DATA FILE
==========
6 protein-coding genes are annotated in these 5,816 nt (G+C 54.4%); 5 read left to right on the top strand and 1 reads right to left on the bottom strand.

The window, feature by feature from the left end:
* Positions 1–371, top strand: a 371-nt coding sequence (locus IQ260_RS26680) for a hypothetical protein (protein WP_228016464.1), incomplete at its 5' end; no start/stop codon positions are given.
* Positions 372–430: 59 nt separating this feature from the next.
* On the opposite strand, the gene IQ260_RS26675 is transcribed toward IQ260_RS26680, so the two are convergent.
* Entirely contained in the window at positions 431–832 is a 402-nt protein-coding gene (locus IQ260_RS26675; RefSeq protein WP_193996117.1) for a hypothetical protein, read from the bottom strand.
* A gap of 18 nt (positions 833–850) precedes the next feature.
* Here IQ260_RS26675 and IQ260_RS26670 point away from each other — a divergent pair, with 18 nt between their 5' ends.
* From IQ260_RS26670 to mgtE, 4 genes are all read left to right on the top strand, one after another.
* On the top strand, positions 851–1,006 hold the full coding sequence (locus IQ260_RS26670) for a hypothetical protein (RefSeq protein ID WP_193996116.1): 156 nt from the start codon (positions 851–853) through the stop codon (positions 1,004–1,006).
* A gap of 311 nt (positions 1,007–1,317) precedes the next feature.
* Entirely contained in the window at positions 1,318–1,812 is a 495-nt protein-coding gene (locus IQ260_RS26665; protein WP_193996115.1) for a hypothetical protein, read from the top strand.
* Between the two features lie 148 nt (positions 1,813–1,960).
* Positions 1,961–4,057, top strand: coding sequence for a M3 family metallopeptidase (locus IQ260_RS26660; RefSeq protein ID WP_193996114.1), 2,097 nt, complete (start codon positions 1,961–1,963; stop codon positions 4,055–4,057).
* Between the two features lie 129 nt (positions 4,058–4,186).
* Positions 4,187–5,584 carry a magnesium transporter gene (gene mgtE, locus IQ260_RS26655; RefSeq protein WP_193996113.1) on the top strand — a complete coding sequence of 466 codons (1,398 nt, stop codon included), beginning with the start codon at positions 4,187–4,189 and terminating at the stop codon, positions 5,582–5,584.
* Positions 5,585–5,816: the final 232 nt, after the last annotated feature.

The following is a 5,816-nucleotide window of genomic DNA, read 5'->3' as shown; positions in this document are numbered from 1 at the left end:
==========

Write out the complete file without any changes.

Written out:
6 protein-coding genes are annotated in these 5,816 nt (G+C 54.4%); 5 read left to right on the top strand and 1 reads right to left on the bottom strand.

The window, feature by feature from the left end:
* Positions 1–371, top strand: a 371-nt coding sequence (locus IQ260_RS26680) for a hypothetical protein (protein WP_228016464.1), incomplete at its 5' end; no start/stop codon positions are given.
* Positions 372–430: 59 nt separating this feature from the next.
* On the opposite strand, the gene IQ260_RS26675 is transcribed toward IQ260_RS26680, so the two are convergent.
* Entirely contained in the window at positions 431–832 is a 402-nt protein-coding gene (locus IQ260_RS26675; RefSeq protein WP_193996117.1) for a hypothetical protein, read from the bottom strand.
* A gap of 18 nt (positions 833–850) precedes the next feature.
* Here IQ260_RS26675 and IQ260_RS26670 point away from each other — a divergent pair, with 18 nt between their 5' ends.
* From IQ260_RS26670 to mgtE, 4 genes are all read left to right on the top strand, one after another.
* On the top strand, positions 851–1,006 hold the full coding sequence (locus IQ260_RS26670) for a hypothetical protein (RefSeq protein ID WP_193996116.1): 156 nt from the start codon (positions 851–853) through the stop codon (positions 1,004–1,006).
* A gap of 311 nt (positions 1,007–1,317) precedes the next feature.
* Entirely contained in the window at positions 1,318–1,812 is a 495-nt protein-coding gene (locus IQ260_RS26665; protein WP_193996115.1) for a hypothetical protein, read from the top strand.
* Between the two features lie 148 nt (positions 1,813–1,960).
* Positions 1,961–4,057, top strand: coding sequence for a M3 family metallopeptidase (locus IQ260_RS26660; RefSeq protein ID WP_193996114.1), 2,097 nt, complete (start codon positions 1,961–1,963; stop codon positions 4,055–4,057).
* Between the two features lie 129 nt (positions 4,058–4,186).
* Positions 4,187–5,584 carry a magnesium transporter gene (gene mgtE, locus IQ260_RS26655; RefSeq protein WP_193996113.1) on the top strand — a complete coding sequence of 466 codons (1,398 nt, stop codon included), beginning with the start codon at positions 4,187–4,189 and terminating at the stop codon, positions 5,582–5,584.
* Positions 5,585–5,816: the final 232 nt, after the last annotated feature.

The following is a 5,816-nucleotide window of genomic DNA, read 5'->3' as shown; positions in this document are numbered from 1 at the left end: